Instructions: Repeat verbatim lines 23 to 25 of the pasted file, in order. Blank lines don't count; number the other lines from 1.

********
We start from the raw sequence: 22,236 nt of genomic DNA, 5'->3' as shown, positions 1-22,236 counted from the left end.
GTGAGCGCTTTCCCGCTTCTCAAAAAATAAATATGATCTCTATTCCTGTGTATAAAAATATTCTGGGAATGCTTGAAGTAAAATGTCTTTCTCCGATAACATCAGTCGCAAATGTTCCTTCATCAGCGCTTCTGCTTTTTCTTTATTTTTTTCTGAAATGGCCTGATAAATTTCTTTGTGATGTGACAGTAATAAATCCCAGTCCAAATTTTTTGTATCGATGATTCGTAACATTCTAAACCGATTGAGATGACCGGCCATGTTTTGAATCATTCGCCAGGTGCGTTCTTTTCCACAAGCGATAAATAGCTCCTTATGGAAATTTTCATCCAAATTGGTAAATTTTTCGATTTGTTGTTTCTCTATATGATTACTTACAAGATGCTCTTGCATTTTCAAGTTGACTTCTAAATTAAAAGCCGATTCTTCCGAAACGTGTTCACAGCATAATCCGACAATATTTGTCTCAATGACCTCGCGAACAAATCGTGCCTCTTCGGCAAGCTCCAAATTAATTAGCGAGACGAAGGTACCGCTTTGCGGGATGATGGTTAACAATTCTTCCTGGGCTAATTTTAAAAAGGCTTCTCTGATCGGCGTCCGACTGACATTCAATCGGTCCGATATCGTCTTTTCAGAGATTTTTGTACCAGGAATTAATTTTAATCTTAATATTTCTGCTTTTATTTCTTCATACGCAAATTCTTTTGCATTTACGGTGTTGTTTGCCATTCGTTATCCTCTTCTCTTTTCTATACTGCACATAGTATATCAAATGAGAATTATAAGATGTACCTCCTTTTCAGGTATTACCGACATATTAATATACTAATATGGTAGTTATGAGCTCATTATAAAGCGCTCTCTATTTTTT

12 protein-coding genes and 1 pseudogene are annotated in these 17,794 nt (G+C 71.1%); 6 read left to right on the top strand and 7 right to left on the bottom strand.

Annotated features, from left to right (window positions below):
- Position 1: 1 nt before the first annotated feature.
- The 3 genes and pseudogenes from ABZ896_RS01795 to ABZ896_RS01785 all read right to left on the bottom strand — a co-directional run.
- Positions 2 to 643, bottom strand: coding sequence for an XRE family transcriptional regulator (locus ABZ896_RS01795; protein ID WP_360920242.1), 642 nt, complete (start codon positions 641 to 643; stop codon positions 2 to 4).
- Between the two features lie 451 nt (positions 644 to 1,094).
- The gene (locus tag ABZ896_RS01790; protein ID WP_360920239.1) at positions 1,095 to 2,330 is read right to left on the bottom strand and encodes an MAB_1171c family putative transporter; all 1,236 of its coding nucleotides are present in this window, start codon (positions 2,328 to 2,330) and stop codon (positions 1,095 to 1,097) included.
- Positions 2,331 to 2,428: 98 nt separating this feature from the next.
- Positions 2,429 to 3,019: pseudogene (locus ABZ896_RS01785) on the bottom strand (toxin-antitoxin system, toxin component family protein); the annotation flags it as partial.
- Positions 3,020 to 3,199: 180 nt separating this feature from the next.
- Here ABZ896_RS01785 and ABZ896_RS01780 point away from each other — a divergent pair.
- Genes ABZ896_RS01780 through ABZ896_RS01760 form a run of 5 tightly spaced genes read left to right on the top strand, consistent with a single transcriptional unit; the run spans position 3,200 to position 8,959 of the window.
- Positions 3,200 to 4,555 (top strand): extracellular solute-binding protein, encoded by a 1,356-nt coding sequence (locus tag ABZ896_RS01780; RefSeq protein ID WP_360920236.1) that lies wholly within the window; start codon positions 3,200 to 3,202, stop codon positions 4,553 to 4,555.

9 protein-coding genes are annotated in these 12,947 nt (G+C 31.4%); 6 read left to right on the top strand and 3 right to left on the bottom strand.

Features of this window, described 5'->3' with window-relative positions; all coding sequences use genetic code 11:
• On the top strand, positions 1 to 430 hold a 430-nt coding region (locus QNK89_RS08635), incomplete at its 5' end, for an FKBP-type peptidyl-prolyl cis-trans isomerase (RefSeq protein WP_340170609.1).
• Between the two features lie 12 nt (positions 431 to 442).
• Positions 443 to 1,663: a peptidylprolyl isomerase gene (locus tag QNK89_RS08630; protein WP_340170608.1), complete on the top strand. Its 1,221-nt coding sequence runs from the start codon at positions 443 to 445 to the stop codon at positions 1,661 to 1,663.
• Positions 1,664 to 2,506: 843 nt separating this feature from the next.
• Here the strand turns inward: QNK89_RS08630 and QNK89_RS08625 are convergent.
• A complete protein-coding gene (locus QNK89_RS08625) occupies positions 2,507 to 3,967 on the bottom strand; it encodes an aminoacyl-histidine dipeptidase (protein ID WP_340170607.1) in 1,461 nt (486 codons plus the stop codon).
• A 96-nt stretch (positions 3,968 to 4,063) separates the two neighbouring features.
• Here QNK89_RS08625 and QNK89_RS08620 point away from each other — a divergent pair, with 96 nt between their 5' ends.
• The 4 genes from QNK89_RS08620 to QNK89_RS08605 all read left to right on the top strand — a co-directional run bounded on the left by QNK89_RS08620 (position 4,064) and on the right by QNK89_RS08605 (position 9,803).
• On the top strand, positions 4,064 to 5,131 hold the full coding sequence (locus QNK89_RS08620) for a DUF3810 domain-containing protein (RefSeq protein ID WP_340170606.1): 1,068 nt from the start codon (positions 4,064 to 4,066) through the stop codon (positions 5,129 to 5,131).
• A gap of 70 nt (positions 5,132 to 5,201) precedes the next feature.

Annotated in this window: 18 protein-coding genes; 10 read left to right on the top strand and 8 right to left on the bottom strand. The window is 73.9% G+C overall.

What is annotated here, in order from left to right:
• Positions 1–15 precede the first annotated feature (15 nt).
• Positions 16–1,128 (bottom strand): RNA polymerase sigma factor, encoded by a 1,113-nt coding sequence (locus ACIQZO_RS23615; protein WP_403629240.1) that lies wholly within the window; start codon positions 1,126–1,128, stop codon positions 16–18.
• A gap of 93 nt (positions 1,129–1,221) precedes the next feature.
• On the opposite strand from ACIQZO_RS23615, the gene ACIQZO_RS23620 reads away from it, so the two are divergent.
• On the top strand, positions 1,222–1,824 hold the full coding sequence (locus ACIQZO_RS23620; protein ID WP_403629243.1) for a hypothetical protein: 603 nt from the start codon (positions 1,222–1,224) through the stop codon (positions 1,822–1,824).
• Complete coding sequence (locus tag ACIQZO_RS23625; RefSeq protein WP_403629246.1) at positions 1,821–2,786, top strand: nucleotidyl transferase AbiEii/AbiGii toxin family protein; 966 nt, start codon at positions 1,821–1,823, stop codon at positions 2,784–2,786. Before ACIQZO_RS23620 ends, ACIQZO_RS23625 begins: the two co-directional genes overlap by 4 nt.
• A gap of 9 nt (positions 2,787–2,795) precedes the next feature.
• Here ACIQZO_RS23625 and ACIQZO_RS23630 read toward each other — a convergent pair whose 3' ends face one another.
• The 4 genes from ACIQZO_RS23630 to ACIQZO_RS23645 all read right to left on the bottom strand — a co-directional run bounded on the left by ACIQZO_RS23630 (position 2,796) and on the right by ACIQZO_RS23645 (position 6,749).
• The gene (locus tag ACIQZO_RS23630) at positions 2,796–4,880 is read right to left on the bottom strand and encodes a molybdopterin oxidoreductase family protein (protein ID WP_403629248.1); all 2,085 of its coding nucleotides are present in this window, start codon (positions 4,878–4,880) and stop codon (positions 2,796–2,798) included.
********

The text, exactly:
• A complete protein-coding gene (locus QNK89_RS08625) occupies positions 2,507 to 3,967 on the bottom strand; it encodes an aminoacyl-histidine dipeptidase (protein ID WP_340170607.1) in 1,461 nt (486 codons plus the stop codon).
• A 96-nt stretch (positions 3,968 to 4,063) separates the two neighbouring features.
• Here QNK89_RS08625 and QNK89_RS08620 point away from each other — a divergent pair, with 96 nt between their 5' ends.